The House Public Safety Committee of Washington State on Monday approved bill HB 1499, titled the Pathways to Recovery Act, which aims at expanding ‘the availability of and facilitating access to effective, health-based approaches to the substance use disorder crisis’ in Washington State, and ‘to direct people with substance use disorder to treatment and recovery services through changes to laws criminalizing drug use.’
Rep. Lauren Davis (D), the primary sponsor of the bill, said before the vote that “It requires the state to develop and execute a plan for a comprehensive continuum of care for substance disorder. Something we’ve never done.”
The bill, introduced on February 4 in the state legislature, is vying for a similar framework to that adopted by the State of Oregon through Measure 110, however, it doesn’t include language covering the imposing of fines. Instead, it focuses on a “continuum of care”, meant to be achievable by training front-line responders to interact more empathetically with sufferers.
Through this legislation, the state will focus on improving “community-wide safety and health” by emphasizing support services and recovery support systems to help overcome “the social determinants of health, including housing, education, employment pathways, community connection, peer support, and treatment,” as mentioned in the bill.
The vote comes after Friday’s almost two-hour-long hearing of the Committee, which discussed wide-ranging aspects of the bill, including Portugal’s decriminalization measure and its effects on reducing the crime rate in the country over the last two decades. The Committee was unable to complete the vote by the previously established deadline.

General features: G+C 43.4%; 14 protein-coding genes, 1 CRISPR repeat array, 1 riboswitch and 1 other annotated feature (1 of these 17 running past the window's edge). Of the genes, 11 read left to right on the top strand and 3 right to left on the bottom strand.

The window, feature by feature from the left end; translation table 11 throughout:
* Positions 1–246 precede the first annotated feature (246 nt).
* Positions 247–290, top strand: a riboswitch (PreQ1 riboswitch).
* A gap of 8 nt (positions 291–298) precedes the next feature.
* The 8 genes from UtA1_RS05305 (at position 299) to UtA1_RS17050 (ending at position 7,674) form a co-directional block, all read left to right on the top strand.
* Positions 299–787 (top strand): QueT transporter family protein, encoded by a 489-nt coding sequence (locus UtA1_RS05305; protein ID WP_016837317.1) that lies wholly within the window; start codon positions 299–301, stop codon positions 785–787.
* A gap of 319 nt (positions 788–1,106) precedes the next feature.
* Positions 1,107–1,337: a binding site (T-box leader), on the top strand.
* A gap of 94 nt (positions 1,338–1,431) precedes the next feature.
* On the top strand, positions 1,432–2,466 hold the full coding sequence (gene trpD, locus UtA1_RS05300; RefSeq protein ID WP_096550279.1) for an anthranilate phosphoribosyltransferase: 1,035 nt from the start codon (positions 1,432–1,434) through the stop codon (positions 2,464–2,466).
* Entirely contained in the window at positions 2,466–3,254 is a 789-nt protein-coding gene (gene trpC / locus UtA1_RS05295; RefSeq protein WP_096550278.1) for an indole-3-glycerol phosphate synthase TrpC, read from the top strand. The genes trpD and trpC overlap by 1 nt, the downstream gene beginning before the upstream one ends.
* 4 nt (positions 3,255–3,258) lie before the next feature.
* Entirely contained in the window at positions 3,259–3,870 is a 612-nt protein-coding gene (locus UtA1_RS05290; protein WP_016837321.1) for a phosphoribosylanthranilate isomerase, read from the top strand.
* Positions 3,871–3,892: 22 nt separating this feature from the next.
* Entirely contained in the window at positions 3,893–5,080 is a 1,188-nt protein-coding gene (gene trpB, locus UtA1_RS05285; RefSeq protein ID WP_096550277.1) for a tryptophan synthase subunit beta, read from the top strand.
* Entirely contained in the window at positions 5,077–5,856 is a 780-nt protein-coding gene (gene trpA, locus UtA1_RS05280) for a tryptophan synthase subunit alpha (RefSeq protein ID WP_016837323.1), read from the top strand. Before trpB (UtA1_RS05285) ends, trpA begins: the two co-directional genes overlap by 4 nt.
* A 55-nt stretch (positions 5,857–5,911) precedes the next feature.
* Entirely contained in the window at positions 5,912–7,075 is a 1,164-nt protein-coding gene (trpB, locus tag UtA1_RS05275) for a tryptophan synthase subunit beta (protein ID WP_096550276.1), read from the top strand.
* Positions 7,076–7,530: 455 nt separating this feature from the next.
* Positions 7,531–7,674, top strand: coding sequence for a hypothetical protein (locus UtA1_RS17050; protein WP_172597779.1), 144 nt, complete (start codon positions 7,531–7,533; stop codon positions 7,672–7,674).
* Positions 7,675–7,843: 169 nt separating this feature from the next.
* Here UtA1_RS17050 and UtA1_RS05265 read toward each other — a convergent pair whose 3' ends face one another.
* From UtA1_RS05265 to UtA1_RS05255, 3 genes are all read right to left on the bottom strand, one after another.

“This process has been extraordinary, to say the least,” Chairman Rep. Roger Goodman (D) said at the end of the voting procedure, as he favoured the bill. The panel was not scheduled to vote on the bill in this session, but it was added to the schedule during the weekend.
The bill has now moved to the House Appropriations Committee, from where it would potentially be pushed for a full floor vote.
If passed, the Pathways to Recovery Act is expected to be implemented by December 1, 2022. Going forward, the authority will submit a report on the policy changes “to the appropriate committees of the legislature and governor by December 1st of each year,” the bill says.
Ritika is a Toronto-based reporter. She writes about drug policies and developments in psychedelics.